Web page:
Friday, July 19, 2013

Let Them Come to You Weekly Link Round-Up




Our short break down in the Mule Mountains outside of Bisbee, Arizona was over in the blink of an eye. Normally we go down in January and June, but for one reason and another, July had arrived before we were unloading our provisions at the cottage. This was our first monsoon season down there, and it rained for three of the four nights we were there. As the sky filled with lightning, the thunder rattled the windows, and wave after wave of rain created waterfalls down the sides of the mountains, I was reminded of how monsoon season used to be-- years ago-- here in Phoenix before we planted endless fields of concrete and asphalt and reaped a changed climate with our crops. Now the monsoon is very grudging with its rain. Mostly we suffer through gigantic dust storms and winds that topple power lines and trees. Summer monsoons too often mean microbursts that try to tear off chunks of your house and/or fill your pool with mud.

Thick-billed Kingbird
So it was very nice indeed to experience a monsoon in the Sonoran Desert the way that it should be. Denis and I didn't do much except read and enjoy the cooler temperatures.

Summer isn't the best time to go out exploring in the desert. Sometimes it's best to sit in the shade, watch cloud shadows chase each other over the mountains, and let the critters come to you. That's what I did, and for all that "work" I got to see a new-to-me bird, damselfly, butterfly, and lizard. (Yes, that kingbird to the left was a new one for me.) Not bad for all that "effort," eh?


Now... where did I put all those links???


Bookish News & Other Interesting Stuff
  • If you haven't heard at least a note or two of the cacophony surrounding The Cuckoo's Calling, I hope you had some fun under that rock. First J.K. Rowling was outed as the book's author, Robert Galbraith. Then the publishers who'd turned down the book were beating their heads against the wall. Then the book reaches Number One on Amazon. Stephen King goes on record as admiring Rowling's try for anonymity. Signed first editions of the book are selling for thousands of dollars. Latest on the newswire is that a law firm admits to leaking the tasty tidbit. Whew!
  • And since we're talking about Harry Potter's mum, take a look at Diagon Alley on Google Street View.
  • I like it! Tel Aviv inaugurates a beach library.
  • The movie based on The Book Thief has a November release date.
  • Diana Gabaldon's Outlander is going to premiere on Starz. Let the fisticuffs over casting begin!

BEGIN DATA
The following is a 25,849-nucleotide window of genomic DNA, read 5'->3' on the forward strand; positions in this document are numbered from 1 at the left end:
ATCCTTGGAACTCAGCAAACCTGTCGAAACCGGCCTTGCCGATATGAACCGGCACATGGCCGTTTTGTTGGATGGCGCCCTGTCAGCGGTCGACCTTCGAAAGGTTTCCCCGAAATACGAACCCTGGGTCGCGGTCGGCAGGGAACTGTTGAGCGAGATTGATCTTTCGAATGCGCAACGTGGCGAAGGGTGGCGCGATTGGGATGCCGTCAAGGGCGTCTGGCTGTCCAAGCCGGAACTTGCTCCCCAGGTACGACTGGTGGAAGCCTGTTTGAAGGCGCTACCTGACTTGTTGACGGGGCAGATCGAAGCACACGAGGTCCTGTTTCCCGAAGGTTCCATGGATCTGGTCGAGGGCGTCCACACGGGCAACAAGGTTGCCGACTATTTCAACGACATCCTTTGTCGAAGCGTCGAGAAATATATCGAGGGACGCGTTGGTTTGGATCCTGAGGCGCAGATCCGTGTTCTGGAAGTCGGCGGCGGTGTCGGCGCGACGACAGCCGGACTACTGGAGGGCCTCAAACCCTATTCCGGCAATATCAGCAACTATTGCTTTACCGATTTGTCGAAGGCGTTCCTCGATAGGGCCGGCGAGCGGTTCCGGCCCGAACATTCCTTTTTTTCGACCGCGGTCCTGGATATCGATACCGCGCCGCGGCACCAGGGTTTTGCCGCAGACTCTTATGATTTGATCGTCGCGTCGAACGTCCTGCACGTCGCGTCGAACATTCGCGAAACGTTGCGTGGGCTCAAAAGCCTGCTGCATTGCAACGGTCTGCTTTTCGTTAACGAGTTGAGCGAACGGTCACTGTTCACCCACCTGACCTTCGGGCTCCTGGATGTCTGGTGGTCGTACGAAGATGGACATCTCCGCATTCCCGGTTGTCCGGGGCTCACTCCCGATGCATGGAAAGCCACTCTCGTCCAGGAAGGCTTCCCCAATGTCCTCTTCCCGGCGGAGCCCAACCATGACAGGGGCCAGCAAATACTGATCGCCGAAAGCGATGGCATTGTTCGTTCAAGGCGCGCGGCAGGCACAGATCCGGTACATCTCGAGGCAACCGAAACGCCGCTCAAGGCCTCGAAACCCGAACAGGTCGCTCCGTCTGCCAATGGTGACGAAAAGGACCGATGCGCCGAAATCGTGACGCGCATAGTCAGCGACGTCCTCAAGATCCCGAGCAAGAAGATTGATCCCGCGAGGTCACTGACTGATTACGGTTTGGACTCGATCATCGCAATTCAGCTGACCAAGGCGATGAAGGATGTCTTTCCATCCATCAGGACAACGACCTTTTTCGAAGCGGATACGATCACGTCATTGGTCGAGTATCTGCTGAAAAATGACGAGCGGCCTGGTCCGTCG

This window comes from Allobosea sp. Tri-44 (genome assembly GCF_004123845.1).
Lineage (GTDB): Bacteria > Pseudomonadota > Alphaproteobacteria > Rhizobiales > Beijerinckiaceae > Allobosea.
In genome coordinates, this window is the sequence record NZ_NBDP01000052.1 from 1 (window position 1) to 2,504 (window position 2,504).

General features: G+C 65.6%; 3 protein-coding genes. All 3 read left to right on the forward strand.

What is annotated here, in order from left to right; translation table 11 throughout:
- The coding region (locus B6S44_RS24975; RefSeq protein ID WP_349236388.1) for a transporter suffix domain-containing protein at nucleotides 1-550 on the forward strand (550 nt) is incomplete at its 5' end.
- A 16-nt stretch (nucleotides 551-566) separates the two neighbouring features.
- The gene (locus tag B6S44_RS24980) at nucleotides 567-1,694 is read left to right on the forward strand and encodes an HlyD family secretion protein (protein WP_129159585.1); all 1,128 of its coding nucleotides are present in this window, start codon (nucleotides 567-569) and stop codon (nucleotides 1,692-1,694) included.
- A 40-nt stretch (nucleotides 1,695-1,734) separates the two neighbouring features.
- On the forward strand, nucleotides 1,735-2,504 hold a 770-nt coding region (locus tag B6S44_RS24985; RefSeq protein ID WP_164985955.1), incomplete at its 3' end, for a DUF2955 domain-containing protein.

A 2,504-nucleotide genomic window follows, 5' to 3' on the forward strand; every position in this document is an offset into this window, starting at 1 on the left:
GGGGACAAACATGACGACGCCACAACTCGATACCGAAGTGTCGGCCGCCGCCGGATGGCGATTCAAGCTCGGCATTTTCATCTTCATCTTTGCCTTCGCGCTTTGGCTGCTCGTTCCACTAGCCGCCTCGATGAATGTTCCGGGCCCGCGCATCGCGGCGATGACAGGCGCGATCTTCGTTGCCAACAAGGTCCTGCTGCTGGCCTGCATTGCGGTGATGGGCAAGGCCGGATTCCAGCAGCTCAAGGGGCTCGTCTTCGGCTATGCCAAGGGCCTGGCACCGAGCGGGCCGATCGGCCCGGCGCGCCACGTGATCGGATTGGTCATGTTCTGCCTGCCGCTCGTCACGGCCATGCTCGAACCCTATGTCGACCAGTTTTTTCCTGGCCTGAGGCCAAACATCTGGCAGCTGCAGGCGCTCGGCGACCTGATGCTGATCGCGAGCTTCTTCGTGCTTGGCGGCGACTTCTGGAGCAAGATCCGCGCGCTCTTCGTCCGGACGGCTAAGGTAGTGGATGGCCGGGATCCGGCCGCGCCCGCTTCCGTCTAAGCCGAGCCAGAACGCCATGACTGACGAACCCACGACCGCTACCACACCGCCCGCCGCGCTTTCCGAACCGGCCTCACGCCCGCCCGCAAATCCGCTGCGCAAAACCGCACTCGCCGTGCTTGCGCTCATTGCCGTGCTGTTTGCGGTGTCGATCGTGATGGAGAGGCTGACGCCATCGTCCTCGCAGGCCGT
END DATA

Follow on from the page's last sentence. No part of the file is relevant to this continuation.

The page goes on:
• Jane Austen may appear on the £10 note.
  • Some statistics to prove just how important reading is.
  • An infographic for you to use to determine your reader species... and how to make infographics of your own.
  • Tarquin Hall, author of the delightful Vish Puri series set in India, shares his alternative guide to Delhi.
  • How Twitter stopped the Zimmerman juror's book. (If tweets can do this, let's ramp it up a notch or three!)
  • Figures. Someone asks, "Are you reading less?" at the precise time that I'm reading more.
  • Veronica Mars-- a television series that I enjoyed in the past-- is being turned into a series of mystery books.

Book Candy

I  ♥  Lists and Quizzes

Time for me to head to the pool with my books and "bucket" of ice cold drinks, so that's all for this week. Don't forget to stop by next Friday when I'll have a freshly selected batch of links for your surfing pleasure.

Enjoy your weekend!

6 comments:

  1. You were in Bisbee, Cathy? Stop by Lynn Bracken's dress shop? [L.A. Confidential humor]

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    1. Nah, I was too busy being lazy! ;-)

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  2. Replies
    1. I do because I love my pool! ;-)

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  3. Cathy - I love it that you've included that link on the research that supports reading. It is so important to our lives isn't it? Oh, and that 'photo is wonderful. You really have a talent for photography.

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    1. Thanks, Margot. The quality of my photos increased when one pro told me that many photographic flaws can be forgiven as long as the animal's eye(s) is (are) in focus.

      I agree-- I think many, many people have no clue just how important reading is to each and every one of us.

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